The Phyllidia ocellata is a dorid nudibranch, a marine gastropod mollusk. Their colours and patterns are highly variable.
Phyllidia ocellata have an elongated oval shape and a row of tubercles running down the center of the body. There is usually a further row of tubercles along each side of the body and on some specimens the rows join up to the central row. The background body colour varies from a yellow colour to a bright orange. The rhinophores usually match the background colour. Usually there are a series of large black dots surrounded by a white border. On some specimens the black dots join up to each other and others do not. Both the patterns and the colours are highly variable. They grow up to 7 centimeters in length.
PHYLLIDIA OCELLATA IN THE WILD
Phyllidia ocellata are reasonably common nudibranchs in Tanzanian waters. Usually they are seen singly but occasionally in pairs. On their mantle they have a series of glands which are able to secrete toxic substances. These substances are synthesisized from the toxic chemicals in the sponges that they prey on. Having the ability to secrete toxic substances provides them with protection against predators and their bright colours advertise this to predators. More often than not they are seen out in the open during the day but we have seen them under overhangs.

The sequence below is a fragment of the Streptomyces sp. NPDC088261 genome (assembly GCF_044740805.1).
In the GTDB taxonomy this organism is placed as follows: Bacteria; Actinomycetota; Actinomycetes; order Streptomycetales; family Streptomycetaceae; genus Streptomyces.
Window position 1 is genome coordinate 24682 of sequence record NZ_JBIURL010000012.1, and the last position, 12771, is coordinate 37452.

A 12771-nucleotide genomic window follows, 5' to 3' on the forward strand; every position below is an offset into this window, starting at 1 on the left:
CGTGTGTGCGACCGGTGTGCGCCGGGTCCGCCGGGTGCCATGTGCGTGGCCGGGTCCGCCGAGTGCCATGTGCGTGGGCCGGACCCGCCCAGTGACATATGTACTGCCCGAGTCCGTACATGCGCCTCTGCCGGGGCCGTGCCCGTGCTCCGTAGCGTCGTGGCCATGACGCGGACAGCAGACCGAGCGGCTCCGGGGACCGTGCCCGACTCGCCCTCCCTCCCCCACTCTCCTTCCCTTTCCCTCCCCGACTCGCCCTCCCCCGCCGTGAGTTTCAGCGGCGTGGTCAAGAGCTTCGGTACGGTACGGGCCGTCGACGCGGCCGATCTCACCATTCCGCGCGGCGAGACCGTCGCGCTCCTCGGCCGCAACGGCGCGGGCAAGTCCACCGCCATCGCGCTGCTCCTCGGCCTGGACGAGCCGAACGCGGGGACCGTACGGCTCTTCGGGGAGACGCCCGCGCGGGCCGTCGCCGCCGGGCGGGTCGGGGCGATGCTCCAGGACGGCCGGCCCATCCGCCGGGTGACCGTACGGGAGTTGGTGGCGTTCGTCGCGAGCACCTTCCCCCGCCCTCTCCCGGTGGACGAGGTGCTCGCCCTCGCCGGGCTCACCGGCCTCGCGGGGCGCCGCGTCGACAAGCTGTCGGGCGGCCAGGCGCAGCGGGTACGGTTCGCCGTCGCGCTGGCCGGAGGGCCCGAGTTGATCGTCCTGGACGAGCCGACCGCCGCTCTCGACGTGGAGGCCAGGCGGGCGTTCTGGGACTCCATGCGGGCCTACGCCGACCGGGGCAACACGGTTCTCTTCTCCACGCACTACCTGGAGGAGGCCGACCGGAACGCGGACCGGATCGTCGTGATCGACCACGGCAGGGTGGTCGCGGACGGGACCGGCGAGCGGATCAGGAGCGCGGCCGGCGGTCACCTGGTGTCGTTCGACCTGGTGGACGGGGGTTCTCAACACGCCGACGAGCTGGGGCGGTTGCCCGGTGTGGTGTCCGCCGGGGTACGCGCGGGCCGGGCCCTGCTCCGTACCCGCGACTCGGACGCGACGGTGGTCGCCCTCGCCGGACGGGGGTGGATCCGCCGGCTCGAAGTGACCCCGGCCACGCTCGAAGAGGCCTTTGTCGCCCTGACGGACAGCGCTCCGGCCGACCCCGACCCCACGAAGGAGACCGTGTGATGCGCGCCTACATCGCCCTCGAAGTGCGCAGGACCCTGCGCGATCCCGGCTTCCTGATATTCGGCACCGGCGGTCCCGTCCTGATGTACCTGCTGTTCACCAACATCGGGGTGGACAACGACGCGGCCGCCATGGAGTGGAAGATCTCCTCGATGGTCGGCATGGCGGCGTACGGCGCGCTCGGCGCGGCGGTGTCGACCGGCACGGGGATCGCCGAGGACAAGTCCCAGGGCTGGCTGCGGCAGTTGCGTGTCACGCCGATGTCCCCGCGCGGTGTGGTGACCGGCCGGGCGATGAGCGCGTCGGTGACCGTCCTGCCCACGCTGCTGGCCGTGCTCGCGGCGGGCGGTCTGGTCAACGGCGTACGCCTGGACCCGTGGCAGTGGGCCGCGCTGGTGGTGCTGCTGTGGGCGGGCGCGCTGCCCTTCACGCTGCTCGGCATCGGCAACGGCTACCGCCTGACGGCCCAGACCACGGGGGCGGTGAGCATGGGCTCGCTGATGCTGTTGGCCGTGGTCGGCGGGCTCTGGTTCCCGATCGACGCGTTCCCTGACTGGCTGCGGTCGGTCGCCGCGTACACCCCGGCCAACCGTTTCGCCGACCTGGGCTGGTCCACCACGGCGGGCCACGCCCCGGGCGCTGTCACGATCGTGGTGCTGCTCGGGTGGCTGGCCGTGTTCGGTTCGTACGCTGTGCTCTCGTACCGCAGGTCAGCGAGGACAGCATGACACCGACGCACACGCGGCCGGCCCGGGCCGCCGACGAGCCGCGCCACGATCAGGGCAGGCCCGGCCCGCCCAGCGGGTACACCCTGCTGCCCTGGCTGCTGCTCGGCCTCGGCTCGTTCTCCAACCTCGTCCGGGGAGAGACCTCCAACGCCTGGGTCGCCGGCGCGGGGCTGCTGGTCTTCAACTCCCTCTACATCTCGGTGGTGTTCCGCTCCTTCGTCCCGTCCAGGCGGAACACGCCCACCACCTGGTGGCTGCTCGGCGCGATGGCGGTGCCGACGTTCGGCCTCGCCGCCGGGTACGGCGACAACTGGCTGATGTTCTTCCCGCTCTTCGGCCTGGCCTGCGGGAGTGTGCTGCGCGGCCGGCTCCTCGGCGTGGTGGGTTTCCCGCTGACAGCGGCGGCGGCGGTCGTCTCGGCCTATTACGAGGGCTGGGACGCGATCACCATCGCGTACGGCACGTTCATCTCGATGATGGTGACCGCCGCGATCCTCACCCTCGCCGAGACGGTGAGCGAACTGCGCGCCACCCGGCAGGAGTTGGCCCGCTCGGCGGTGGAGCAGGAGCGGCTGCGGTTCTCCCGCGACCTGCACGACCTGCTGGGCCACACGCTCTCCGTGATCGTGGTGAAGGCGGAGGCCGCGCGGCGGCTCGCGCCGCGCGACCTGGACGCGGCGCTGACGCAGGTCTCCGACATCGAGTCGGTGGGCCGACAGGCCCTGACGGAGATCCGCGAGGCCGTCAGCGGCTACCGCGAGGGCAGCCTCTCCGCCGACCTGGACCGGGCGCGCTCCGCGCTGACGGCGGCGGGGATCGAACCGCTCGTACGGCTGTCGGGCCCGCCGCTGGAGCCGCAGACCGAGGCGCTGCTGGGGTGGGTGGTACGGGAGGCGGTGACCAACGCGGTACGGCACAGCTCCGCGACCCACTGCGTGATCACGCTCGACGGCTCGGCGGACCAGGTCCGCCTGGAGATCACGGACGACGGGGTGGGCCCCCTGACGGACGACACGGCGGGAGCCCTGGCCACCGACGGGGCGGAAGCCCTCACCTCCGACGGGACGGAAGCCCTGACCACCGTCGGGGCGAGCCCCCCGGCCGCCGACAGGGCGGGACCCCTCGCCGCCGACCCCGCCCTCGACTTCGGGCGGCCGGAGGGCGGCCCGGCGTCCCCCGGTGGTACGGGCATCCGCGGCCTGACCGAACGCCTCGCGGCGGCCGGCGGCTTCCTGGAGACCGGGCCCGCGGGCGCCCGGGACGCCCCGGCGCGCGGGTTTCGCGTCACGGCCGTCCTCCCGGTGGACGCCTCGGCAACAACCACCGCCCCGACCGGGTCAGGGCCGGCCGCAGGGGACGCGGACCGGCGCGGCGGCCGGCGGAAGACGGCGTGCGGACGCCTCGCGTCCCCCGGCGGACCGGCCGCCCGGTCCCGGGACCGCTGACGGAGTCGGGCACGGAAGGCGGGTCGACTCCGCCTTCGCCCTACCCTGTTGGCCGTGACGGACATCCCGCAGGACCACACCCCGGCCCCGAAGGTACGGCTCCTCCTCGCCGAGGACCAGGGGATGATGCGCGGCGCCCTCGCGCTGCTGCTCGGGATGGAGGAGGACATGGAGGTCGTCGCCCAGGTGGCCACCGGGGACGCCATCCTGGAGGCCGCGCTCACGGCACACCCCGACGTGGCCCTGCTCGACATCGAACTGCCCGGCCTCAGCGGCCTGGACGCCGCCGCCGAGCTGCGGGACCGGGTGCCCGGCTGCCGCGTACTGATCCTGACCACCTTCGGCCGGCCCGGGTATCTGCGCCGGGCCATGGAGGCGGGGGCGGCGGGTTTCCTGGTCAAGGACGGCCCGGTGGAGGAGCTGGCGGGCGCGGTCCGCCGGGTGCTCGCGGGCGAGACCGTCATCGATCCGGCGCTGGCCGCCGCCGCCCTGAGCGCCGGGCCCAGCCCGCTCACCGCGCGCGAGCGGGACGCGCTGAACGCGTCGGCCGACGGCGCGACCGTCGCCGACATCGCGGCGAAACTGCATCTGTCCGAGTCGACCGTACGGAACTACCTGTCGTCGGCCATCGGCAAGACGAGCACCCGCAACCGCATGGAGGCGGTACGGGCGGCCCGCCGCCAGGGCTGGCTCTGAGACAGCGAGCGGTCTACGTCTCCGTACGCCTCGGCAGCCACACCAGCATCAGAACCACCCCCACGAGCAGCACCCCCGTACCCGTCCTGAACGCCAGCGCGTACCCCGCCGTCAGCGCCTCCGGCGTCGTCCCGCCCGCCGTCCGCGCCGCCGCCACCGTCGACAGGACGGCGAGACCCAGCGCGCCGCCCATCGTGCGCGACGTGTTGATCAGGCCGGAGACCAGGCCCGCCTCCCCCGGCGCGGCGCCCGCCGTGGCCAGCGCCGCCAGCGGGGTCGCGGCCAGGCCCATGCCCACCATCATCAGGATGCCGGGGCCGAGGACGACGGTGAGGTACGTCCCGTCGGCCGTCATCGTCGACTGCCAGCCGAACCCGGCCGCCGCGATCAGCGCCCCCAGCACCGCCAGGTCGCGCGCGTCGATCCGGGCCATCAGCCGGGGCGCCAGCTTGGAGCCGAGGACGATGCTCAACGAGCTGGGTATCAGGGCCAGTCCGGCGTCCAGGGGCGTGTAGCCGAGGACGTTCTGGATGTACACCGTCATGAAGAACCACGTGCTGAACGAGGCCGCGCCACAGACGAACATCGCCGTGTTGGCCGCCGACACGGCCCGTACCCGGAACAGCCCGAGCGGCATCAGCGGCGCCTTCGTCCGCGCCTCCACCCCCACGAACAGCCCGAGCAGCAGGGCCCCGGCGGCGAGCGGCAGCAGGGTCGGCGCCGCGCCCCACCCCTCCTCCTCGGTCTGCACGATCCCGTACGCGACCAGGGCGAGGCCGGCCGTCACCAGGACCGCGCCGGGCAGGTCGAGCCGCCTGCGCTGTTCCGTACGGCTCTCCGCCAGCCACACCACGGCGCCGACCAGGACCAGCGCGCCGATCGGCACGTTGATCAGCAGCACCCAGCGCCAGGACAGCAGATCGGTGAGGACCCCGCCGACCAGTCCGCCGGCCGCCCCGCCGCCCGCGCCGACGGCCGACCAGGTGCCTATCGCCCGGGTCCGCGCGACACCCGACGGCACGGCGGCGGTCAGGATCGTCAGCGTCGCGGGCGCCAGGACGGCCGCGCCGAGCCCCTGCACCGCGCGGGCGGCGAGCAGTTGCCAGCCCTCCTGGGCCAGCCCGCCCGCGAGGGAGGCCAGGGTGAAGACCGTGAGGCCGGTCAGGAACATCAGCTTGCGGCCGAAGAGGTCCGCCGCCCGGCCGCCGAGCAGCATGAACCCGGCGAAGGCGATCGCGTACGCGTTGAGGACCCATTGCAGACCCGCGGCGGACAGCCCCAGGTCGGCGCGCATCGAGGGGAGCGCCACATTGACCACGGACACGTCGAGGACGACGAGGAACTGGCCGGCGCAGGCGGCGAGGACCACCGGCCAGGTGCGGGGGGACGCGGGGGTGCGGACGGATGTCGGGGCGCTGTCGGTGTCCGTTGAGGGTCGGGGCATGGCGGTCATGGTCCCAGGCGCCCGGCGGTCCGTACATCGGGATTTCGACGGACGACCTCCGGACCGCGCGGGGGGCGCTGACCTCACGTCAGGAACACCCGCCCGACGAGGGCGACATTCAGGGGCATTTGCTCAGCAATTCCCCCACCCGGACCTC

Research on the chemicals synthesized by Phyllidia ocellate for medicinal purposes is being conducted.
Phyllidia ocellata are found across the Indian ocean and in the west Pacific.
Phyllidia ocellata feed mainly on certain species of sponge.
Phyllidia ocellata are simultaneous hermaphrodites and mating takes place by connecting the sexual organs which are on the right hand side of the body. Once the two organs hook up sperm is transferred across to each specimen. Eggs are laid on a solid substrate in a ribbon and when they hatch the larvae become planktonic before growing into adults.
PHYLLIDIA OCELLATA CLASSIFICATION
Species: Phyllidia ocellata
- The Reef Guide fishes, corals, nudibranchs & other invertebrates: East and South Coasts of Southern Africa by Dennis King & Valda Fraser
- Nudibranch & Sea Slug Identification Paperback – October 1, 2015
- by Terrence Gosliner (Author), Angel Valdes (Author), David Behrens (Author)